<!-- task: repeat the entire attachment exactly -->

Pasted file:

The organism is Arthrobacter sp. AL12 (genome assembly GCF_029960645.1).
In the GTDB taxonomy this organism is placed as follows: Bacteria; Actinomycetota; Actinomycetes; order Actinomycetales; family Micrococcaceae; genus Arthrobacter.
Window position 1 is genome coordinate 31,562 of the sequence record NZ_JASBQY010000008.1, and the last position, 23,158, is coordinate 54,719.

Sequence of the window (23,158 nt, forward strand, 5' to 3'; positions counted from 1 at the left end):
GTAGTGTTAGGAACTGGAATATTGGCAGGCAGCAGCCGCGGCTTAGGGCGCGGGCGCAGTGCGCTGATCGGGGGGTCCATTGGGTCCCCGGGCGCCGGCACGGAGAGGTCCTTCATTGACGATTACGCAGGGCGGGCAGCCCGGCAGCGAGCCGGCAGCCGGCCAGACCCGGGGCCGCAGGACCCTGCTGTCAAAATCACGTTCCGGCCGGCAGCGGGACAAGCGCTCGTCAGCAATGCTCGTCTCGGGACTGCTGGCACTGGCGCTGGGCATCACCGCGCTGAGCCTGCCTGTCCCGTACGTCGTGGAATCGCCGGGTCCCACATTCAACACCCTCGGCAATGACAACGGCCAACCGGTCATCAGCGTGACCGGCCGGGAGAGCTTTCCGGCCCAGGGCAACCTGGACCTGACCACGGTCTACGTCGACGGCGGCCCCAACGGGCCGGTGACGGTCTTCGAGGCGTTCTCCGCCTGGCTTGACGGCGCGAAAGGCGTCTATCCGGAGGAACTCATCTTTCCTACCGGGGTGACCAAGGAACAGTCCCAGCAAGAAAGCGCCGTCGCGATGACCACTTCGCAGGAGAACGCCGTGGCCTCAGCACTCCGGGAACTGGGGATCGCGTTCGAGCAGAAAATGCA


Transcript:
The organism is Arthrobacter sp. AL12 (genome assembly GCF_029960645.1).
In the GTDB taxonomy this organism is placed as follows: Bacteria; Actinomycetota; Actinomycetes; order Actinomycetales; family Micrococcaceae; genus Arthrobacter.
Window position 1 is genome coordinate 31,562 of the sequence record NZ_JASBQY010000008.1, and the last position, 23,158, is coordinate 54,719.

Sequence of the window (23,158 nt, forward strand, 5' to 3'; positions counted from 1 at the left end):
GTAGTGTTAGGAACTGGAATATTGGCAGGCAGCAGCCGCGGCTTAGGGCGCGGGCGCAGTGCGCTGATCGGGGGGTCCATTGGGTCCCCGGGCGCCGGCACGGAGAGGTCCTTCATTGACGATTACGCAGGGCGGGCAGCCCGGCAGCGAGCCGGCAGCCGGCCAGACCCGGGGCCGCAGGACCCTGCTGTCAAAATCACGTTCCGGCCGGCAGCGGGACAAGCGCTCGTCAGCAATGCTCGTCTCGGGACTGCTGGCACTGGCGCTGGGCATCACCGCGCTGAGCCTGCCTGTCCCGTACGTCGTGGAATCGCCGGGTCCCACATTCAACACCCTCGGCAATGACAACGGCCAACCGGTCATCAGCGTGACCGGCCGGGAGAGCTTTCCGGCCCAGGGCAACCTGGACCTGACCACGGTCTACGTCGACGGCGGCCCCAACGGGCCGGTGACGGTCTTCGAGGCGTTCTCCGCCTGGCTTGACGGCGCGAAAGGCGTCTATCCGGAGGAACTCATCTTTCCTACCGGGGTGACCAAGGAACAGTCCCAGCAAGAAAGCGCCGTCGCGATGACCACTTCGCAGGAGAACGCCGTGGCCTCAGCACTCCGGGAACTGGGGATCGCGTTCGAGCAGAAAATGCA